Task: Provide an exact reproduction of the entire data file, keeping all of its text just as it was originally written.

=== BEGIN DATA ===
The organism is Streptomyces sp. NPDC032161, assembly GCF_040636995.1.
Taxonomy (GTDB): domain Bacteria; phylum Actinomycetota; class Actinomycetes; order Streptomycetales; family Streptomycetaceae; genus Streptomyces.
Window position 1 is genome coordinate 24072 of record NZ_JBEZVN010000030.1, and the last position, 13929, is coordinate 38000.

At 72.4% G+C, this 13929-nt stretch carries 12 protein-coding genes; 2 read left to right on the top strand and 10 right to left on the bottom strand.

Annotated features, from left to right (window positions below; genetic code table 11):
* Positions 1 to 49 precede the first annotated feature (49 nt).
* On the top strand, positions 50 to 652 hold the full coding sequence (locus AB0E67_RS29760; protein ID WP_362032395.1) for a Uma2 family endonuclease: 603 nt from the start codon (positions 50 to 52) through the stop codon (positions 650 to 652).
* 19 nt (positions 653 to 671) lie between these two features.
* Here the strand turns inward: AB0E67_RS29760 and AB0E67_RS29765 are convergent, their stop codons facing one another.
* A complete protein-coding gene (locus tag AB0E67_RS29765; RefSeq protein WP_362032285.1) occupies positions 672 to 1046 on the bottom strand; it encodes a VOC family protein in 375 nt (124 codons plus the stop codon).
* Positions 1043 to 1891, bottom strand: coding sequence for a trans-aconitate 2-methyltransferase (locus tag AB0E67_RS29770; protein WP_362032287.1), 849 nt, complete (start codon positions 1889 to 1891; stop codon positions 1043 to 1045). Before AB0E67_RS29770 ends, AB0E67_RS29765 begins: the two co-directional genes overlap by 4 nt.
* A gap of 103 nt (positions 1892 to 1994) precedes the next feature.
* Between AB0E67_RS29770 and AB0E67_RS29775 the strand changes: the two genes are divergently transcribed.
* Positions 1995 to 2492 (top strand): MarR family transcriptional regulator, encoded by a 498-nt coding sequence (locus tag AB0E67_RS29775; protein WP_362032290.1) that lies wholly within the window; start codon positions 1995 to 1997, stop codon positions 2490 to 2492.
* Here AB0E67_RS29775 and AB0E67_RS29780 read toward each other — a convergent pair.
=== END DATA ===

The organism is Streptomyces sp. NPDC032161, assembly GCF_040636995.1.
Taxonomy (GTDB): domain Bacteria; phylum Actinomycetota; class Actinomycetes; order Streptomycetales; family Streptomycetaceae; genus Streptomyces.
Window position 1 is genome coordinate 24072 of record NZ_JBEZVN010000030.1, and the last position, 13929, is coordinate 38000.

At 72.4% G+C, this 13929-nt stretch carries 12 protein-coding genes; 2 read left to right on the top strand and 10 right to left on the bottom strand.

Annotated features, from left to right (window positions below; genetic code table 11):
* Positions 1 to 49 precede the first annotated feature (49 nt).
* On the top strand, positions 50 to 652 hold the full coding sequence (locus AB0E67_RS29760; protein ID WP_362032395.1) for a Uma2 family endonuclease: 603 nt from the start codon (positions 50 to 52) through the stop codon (positions 650 to 652).
* 19 nt (positions 653 to 671) lie between these two features.
* Here the strand turns inward: AB0E67_RS29760 and AB0E67_RS29765 are convergent, their stop codons facing one another.
* A complete protein-coding gene (locus tag AB0E67_RS29765; RefSeq protein WP_362032285.1) occupies positions 672 to 1046 on the bottom strand; it encodes a VOC family protein in 375 nt (124 codons plus the stop codon).
* Positions 1043 to 1891, bottom strand: coding sequence for a trans-aconitate 2-methyltransferase (locus tag AB0E67_RS29770; protein WP_362032287.1), 849 nt, complete (start codon positions 1889 to 1891; stop codon positions 1043 to 1045). Before AB0E67_RS29770 ends, AB0E67_RS29765 begins: the two co-directional genes overlap by 4 nt.
* A gap of 103 nt (positions 1892 to 1994) precedes the next feature.
* Between AB0E67_RS29770 and AB0E67_RS29775 the strand changes: the two genes are divergently transcribed.
* Positions 1995 to 2492 (top strand): MarR family transcriptional regulator, encoded by a 498-nt coding sequence (locus tag AB0E67_RS29775; protein WP_362032290.1) that lies wholly within the window; start codon positions 1995 to 1997, stop codon positions 2490 to 2492.
* Here AB0E67_RS29775 and AB0E67_RS29780 read toward each other — a convergent pair.